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Minds and Machines

, Volume 28, Issue 2, pp 287–310 | Cite as

Rethinking Causality in Biological and Neural Mechanisms: Constraints and Control

  • Jason Winning
  • William Bechtel
Article

Abstract

Existing accounts of mechanistic causation are not suited for understanding causation in biological and neural mechanisms because they do not have the resources to capture the unique causal structure of control heterarchies. In this paper, we provide a new account on which the causal powers of mechanisms are grounded by time-dependent, variable constraints. Constraints can also serve as a key bridge concept between the mechanistic approach to explanation and underappreciated work in theoretical biology that sheds light on how biological systems channel energy to actively respond to the environment in adaptive ways, perform work, and fulfill the requirements to maintain themselves far from equilibrium. We show how the framework applies to several concrete examples of control in simple organisms as well as the nervous system of complex organisms.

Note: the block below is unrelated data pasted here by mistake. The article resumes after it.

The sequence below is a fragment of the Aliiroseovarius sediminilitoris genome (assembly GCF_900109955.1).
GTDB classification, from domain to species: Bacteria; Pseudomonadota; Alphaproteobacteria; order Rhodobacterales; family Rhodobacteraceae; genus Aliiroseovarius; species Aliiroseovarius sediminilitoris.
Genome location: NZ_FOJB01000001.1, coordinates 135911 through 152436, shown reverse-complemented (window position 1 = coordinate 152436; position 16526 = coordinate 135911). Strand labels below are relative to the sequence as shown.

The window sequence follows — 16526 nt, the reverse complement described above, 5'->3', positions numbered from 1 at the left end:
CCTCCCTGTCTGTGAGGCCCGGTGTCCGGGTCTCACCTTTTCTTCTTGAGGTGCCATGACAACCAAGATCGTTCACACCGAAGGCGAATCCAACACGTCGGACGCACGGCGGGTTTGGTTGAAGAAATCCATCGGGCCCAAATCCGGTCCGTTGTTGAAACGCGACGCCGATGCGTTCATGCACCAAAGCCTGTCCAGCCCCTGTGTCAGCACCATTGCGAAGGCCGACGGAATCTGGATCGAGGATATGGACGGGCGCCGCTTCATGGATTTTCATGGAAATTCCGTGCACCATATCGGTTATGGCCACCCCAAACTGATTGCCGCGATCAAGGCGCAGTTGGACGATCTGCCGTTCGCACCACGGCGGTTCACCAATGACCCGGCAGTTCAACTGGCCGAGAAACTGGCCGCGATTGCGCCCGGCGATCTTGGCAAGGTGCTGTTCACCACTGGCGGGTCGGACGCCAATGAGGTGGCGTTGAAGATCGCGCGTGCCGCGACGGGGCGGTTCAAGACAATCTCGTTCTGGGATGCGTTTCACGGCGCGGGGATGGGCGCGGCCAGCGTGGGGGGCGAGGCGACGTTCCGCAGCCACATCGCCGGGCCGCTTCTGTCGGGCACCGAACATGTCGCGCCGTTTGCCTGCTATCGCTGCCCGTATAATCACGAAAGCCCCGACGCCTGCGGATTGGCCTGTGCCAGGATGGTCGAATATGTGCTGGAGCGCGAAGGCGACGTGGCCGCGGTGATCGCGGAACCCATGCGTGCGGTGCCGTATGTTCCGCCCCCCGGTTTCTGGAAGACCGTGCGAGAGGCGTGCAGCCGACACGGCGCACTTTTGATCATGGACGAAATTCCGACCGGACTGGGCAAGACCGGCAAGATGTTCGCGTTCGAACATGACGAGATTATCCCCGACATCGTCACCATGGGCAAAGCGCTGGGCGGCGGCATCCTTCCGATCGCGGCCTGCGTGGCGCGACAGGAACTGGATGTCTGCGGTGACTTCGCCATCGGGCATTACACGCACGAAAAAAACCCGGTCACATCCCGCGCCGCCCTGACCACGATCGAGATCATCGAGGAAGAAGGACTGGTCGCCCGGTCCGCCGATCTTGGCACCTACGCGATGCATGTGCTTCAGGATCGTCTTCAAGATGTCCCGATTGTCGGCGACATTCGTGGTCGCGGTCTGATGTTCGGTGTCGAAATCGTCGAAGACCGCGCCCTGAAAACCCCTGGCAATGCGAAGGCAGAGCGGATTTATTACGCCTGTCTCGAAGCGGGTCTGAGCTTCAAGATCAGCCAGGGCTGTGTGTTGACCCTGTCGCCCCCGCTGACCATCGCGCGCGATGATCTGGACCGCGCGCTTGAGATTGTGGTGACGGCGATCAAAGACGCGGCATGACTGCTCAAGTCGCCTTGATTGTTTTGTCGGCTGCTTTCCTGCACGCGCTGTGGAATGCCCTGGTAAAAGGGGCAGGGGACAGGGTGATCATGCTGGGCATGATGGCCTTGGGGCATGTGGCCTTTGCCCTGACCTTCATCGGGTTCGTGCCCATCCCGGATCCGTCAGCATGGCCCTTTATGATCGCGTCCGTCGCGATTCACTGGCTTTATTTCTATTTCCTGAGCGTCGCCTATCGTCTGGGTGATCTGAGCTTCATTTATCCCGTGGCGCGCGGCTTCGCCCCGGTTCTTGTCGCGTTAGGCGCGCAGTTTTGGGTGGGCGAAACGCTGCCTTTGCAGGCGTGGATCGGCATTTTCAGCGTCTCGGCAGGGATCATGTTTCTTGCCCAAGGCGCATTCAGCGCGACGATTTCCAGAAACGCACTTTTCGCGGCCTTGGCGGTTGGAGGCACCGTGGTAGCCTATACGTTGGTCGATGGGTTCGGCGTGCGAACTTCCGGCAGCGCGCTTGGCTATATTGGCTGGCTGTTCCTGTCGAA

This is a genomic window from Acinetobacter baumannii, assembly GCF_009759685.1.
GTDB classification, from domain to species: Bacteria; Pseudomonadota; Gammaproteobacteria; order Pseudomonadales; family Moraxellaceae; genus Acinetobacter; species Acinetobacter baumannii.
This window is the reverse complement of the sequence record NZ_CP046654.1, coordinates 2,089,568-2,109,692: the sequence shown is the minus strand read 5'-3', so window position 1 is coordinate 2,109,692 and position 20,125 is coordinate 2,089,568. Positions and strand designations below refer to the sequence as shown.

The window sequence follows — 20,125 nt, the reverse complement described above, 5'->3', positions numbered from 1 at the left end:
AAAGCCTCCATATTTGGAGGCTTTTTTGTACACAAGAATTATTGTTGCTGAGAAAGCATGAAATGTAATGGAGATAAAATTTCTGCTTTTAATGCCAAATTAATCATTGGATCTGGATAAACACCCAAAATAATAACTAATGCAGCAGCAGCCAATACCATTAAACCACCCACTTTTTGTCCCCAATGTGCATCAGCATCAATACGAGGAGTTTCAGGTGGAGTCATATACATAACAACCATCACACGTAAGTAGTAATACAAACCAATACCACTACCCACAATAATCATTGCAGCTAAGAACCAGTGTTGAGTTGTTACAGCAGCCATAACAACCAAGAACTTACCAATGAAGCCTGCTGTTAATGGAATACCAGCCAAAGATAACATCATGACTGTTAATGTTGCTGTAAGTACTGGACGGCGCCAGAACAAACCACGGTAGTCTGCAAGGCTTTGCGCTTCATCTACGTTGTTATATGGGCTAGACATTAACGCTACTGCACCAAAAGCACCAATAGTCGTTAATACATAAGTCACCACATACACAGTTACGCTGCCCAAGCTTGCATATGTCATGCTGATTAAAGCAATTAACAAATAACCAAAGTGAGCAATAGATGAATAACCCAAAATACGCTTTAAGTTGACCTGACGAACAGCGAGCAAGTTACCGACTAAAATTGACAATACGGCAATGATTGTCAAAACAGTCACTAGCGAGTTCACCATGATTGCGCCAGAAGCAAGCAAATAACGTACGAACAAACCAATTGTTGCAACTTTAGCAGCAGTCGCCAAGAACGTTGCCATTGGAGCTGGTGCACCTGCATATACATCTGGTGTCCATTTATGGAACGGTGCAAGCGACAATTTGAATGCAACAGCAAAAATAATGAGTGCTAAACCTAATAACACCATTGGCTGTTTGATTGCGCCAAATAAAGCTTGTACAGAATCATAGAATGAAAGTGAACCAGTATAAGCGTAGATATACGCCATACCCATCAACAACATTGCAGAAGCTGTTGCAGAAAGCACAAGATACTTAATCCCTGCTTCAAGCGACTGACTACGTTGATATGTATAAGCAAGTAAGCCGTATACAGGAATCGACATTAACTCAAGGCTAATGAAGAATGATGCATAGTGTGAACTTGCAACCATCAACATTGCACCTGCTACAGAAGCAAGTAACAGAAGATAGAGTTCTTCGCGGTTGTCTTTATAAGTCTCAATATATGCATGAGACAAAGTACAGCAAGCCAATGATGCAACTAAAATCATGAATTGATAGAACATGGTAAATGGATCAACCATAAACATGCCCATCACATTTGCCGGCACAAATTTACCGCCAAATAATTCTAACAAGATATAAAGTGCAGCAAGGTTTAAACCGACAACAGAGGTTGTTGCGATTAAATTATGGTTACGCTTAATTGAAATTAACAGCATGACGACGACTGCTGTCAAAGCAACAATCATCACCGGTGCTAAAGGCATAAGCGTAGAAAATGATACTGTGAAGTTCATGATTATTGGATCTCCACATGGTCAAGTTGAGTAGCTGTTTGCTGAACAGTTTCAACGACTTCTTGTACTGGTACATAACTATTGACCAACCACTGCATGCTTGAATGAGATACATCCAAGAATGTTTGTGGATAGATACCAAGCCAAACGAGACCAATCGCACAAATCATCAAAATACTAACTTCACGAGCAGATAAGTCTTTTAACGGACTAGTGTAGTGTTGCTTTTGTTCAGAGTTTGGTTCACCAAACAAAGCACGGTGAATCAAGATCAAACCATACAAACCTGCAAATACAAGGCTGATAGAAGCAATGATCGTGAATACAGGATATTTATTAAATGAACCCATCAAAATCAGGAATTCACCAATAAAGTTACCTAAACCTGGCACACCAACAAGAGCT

Keywords

Mechanistic explanation Causal powers Constraints Dissipative structures Heterarchical control Biological autonomy 

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Copyright information

© Springer Science+Business Media B.V., part of Springer Nature 2018

Authors and Affiliations

  1. 1.Department of Philosophy and Interdisciplinary Program in Cognitive ScienceUniversity of California, San DiegoLa JollaUSA
  2. 2.Department of Philosophy, Center for Circadian Biology, and Interdisciplinary Program in Cognitive ScienceUniversity of California, San DiegoLa JollaUSA

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